Lyttelton Primary School - 26/09/2017

Summary

Lyttelton Primary School has a roll of 207 children. This includes 29 Māori children.

The school has experienced significant changes in the learning environment and staffing since its establishment from two merged schools in 2014. The school had initially operated over two sites. In May 2016 it moved into new buildings on one site. A new principal began in January 2017.

This is the school’s first full ERO review.

How well is the school achieving equitable outcomes for all children?

The school is achieving equitable outcomes for most children. The learning and wellbeing of children is a priority. Most children achieve at or above the National Standards in reading, writing and mathematics. Māori and Pacific children achieve very well. Boys’ achievement in writing is the only identified area of disparity.

At the time of this review, children are achieving well. A focus on improving engagement in learning through a positive school culture is supporting children whose learning needs acceleration. Focused school leadership and an increasing emphasis on positive parent, whānau and school relationships is supporting equity and excellence. An increasing capacity in effective internal evaluation is evident.

As a new school that has undergone significant environment and staffing changes, ERO identifies, and school leaders acknowledge, that some initiatives and systems are still in the early stages of implementation and need to be fully embedded.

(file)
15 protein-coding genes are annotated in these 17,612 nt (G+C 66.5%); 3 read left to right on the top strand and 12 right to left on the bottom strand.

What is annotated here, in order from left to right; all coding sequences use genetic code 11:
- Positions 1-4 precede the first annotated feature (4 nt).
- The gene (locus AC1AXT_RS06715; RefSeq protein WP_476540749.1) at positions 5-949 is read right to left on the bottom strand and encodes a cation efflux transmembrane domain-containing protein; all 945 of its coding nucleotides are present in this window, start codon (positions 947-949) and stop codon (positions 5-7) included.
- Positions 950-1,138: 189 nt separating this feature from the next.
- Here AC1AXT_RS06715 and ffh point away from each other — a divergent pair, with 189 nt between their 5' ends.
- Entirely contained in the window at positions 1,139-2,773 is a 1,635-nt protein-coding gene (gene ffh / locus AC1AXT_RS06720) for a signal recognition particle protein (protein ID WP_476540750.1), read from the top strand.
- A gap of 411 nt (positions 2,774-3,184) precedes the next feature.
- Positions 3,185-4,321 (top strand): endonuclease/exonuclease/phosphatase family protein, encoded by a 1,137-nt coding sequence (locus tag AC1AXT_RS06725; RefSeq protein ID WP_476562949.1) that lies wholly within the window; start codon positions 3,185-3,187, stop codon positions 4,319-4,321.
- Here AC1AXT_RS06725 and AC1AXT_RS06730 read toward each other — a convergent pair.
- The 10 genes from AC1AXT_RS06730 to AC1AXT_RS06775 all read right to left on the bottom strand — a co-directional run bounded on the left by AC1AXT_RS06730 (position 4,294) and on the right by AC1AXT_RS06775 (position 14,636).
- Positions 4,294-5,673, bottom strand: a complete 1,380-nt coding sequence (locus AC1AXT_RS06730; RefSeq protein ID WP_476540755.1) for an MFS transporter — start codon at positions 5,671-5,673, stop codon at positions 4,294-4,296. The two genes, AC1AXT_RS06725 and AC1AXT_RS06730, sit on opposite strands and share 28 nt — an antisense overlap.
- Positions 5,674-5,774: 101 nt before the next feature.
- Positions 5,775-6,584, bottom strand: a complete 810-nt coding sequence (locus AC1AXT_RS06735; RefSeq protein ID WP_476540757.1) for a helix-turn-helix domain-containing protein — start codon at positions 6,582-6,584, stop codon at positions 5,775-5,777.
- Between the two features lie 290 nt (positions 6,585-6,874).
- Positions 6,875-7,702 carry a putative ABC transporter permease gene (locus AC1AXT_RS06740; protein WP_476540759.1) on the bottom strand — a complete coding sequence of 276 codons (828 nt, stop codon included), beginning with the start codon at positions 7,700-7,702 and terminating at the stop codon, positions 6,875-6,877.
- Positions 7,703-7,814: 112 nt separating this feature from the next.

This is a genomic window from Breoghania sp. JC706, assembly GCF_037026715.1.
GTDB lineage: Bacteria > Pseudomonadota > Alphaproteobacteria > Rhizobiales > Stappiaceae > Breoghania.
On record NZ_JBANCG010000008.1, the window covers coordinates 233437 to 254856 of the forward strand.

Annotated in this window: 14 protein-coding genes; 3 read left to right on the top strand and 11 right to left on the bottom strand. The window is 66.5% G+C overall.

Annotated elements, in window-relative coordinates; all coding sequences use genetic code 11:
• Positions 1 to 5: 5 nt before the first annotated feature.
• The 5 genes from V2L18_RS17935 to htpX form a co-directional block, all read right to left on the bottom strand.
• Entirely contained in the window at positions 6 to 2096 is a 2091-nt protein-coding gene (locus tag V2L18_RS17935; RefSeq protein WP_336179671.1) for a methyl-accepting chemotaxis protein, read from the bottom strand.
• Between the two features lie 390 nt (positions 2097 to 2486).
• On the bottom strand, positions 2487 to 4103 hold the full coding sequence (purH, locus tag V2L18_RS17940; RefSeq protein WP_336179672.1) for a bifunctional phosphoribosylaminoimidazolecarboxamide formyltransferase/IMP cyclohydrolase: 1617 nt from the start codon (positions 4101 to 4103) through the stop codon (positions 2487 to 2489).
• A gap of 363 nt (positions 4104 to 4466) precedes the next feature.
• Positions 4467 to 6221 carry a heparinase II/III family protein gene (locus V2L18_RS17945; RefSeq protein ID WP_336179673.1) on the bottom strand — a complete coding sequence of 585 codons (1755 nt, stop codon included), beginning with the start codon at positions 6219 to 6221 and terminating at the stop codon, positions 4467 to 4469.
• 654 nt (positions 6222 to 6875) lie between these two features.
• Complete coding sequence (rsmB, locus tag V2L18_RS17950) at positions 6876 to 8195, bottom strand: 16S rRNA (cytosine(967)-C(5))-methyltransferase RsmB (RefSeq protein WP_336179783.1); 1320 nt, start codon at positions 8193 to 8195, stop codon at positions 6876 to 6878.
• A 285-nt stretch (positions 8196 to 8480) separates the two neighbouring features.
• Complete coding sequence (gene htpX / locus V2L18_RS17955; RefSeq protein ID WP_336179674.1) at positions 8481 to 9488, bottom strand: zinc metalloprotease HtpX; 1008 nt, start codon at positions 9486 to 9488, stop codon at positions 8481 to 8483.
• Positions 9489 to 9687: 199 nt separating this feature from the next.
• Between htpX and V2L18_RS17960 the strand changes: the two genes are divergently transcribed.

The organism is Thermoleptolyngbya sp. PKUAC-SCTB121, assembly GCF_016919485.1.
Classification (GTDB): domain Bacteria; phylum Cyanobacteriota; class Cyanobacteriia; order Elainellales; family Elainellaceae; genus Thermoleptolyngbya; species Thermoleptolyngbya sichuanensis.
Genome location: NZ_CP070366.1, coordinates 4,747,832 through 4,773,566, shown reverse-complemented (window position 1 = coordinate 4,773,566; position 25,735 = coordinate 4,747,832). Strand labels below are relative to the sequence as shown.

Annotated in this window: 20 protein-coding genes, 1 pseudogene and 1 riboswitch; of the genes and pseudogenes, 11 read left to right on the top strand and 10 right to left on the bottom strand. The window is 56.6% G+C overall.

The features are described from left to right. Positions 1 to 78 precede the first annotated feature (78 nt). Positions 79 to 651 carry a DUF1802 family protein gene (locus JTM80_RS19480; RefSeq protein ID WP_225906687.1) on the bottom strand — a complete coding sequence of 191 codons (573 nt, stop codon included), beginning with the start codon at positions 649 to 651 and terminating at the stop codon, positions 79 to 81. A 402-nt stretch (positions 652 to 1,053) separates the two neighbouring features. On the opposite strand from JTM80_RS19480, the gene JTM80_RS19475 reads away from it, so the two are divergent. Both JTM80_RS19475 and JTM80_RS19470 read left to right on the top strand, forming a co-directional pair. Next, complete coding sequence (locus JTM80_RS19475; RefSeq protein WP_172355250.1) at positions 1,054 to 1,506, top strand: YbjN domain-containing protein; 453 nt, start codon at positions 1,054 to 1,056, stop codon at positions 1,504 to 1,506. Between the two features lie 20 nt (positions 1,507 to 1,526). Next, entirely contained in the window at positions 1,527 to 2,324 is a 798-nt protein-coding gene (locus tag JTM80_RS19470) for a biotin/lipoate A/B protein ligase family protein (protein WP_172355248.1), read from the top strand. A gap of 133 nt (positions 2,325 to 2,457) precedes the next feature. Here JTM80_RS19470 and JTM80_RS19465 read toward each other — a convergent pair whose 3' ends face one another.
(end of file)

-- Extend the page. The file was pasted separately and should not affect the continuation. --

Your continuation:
Agreed next steps are to:

  • address achievement disparity for boys in writing
  • update the school curriculum, including development of practices and guidelines for assessment and culturally responsive learning and teaching
  • implement procedures and develop shared understandings to ensure a school-wide evaluative culture.

Children are achieving well. The school demonstrates strong progress toward achieving equity in educational outcomes.

ERO is likely to carry out the next review in three years.

Equity and excellence

How effectively does this school respond to Māori and other children whose learning and achievement need acceleration?

The school is effectively responding to Māori and other children whose learning and achievement need acceleration.

Most children, including Māori and Pacific children, achieve very well in relation to National Standards (NS). School achievement data for 2016 shows that over 93% of children are achieving at or above NS in reading and 87% at and above NS in mathematics. While children also achieve well in writing, the school has identified there is some disparity in achievement for boys, particularly in writing in Years 7 and 8. Targeted initiatives to lift the achievement of boys in writing in years 7 and 8 have been implemented.

Well-focused school wide achievement targets clearly identify and plan for children whose learning and achievement need acceleration. A selected range of school-wide assessment helps teachers focus their teaching practice on children whose learning most needs support. In 2017, school leaders have intentionally strengthened systems for tracking strategies and interventions to ensure the best outcomes for learners.